7 Common Electrical Faults in Your Home

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Electricity faithfully serves everyone, but it can also be a potential source of danger. According to the Electricity Safety Foundation International (ESFI), electrical malfunctions lead to more than 51,000 avoidable house fires every year.

While most electrical dangers are hidden within the walls of your house, you can spot the warning signs and take proactive measures that will help protect your home in the long run. Here are some common electrical faults homeowners experience and how you can prevent them.

  1. Electrical surges

An electrical surge occurs when a spike in charge within power lines increases the current to your home’s electrical outlets. This usually results in quick flickering on and off appliances such as TVs.

Frequent exposure to an electrical surge can damage your electronics or significantly reduce their lifespan. Surges can sometimes be unpreventable since lightning strikes, damaged power lines, or electric company slip-ups cause them. Surge protectors are the best way to protect your electrical appliances from surge-related damage. Call a professional electrician to inspect and correct the issue if your appliances still surge repeatedly.

  1. No GFCIs

Ground fault circuit interpreters (GFCIs) are electrical devices that help prevent electrocution. When your body starts to receive a shock, this device senses and cuts off the power before you get injured. GFCIs are usually installed in areas where electrical circuits may accidentally come into contact with water, particularly in kitchens, laundry rooms, and bathrooms.

The dangers of not having a GFCI include shock and, in some cases, death from electricity. Bathrooms and kitchens are regularly used daily, and the amount of water and electrical appliances used in these areas increases the risk of electrical shock. Check out this ground fault vs arc fault guide to learn more about protection against electrical shocks and fires.

  1. Overloaded circuits

An overload occurs when too many appliances are plugged into the same circuit. For instance, if a circuit is allocated for an electric kettle, plugging in the kettle and oven simultaneously will overload the circuit’s capacity.

An overload can also occur when a circuit is burdened with a current rating higher than that of the circuit breaker, making the breaker trip. Avoid overloading electrical devices by not plugging too many appliances in the same outlet and monitoring sockets to avoid excess capacity. Circuit overloads are a common culprit for electrical fires, so it’s vital to maintain your electrical appliances in good condition.

  1. Power sags and dips

Sags and drips are closely related to power surges but tend to behave differently. They create brown-outs (occasional drops in power voltage) that rapidly dim the lights and regain their brightness. Both small and big appliances can cause power sags and dips, especially if they are drawing too much power from an old-fashioned electrical panel or are plugged into a faulty power outlet. The best way to avoid sags and dips is to have your outdated devices replaced, and your power checked regularly.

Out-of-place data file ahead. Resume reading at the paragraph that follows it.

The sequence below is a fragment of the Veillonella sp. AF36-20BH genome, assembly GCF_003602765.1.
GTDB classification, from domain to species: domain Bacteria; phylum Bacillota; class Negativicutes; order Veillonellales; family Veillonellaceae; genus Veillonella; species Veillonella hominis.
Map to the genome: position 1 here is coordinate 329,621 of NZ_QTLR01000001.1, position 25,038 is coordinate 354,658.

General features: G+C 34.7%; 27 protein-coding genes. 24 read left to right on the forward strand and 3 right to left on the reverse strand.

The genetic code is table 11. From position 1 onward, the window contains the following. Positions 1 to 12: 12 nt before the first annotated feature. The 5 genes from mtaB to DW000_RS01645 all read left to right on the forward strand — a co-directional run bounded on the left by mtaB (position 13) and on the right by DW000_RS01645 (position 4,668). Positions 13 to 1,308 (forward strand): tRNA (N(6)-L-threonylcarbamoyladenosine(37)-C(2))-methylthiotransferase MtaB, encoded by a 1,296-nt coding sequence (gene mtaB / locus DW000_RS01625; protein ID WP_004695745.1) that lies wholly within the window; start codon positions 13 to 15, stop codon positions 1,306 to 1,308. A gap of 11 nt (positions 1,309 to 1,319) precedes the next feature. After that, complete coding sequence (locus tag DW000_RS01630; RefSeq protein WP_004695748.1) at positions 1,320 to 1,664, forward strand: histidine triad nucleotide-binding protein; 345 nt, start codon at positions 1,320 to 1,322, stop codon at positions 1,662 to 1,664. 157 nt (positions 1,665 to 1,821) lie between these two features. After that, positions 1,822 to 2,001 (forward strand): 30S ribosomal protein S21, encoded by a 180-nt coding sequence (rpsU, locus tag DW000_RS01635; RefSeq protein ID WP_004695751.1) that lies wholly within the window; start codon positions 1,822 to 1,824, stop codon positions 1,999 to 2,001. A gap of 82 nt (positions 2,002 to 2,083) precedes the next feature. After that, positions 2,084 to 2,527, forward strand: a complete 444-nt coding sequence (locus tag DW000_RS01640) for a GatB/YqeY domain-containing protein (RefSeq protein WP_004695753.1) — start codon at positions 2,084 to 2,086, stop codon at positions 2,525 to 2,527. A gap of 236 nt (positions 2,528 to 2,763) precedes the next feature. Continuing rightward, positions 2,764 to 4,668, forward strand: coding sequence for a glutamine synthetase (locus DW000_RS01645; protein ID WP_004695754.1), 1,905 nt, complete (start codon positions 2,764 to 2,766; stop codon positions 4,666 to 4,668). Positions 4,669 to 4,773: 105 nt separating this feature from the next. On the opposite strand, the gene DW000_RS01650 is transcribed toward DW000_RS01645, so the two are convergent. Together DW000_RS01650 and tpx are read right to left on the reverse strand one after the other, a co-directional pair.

1. Electrical shocks

Electrical shocks may be rare in those living in newer homes since modern electrical codes and standards are much higher than they were a few years ago. However, an older home with old-fashioned electrical systems may pose more risks, usually caused by poor insulation or ungrounded wiring. It’s usually not a good idea to diagnose the problem yourself since you can put yourself at risk of shocks. Instead, call in a local electrician to fix the issue and eliminate the danger for you and your family.

  1. Too few outlets

Having enough power outlets in your home is a big issue. A scarcity of electrical outlets can lead to overloading the existing outlets and quickly tripping circuits. A home with insufficient outlets can also lead to a dangerous dependence on extension cords and a higher likelihood of experiencing regular surges. A temporary solution to too few power outlets is to use a heavy-duty extension cord or UL-listed surge protector to increase cord range as you wait for a professional electrician to install new outlets.

  1. Dead outlets

Dead electrical outlets should always be noticed. They are not only a nuisance but can also be a fire risk. When a power outlet stops functioning, it means it burned out or fell victim to incorrect electrical wiring. Whichever the cause, forcing a dead or damaged outlet to work could spark a fire or cause severe damage to your home.

Dead outlets can also present overloading issues since the homeowner will try to compensate by plugging in too many appliances in ones that do work. Don’t put your electrical appliances and home at risk. Call a professional electrician as soon as possible to fix your outlets so you can use your appliances safely.


Your home may experience many electrical issues that can cause extensive damage to your appliances. The easiest way to fix these electrical faults is to call in a licensed and experienced electrician. While you can do some things on your own, such as ensuring your lighting bulbs are the correct wattage, a trained and licensed electrician should handle most fixes concerning electricity.

Ref: 3179.27443 | 3898.33964

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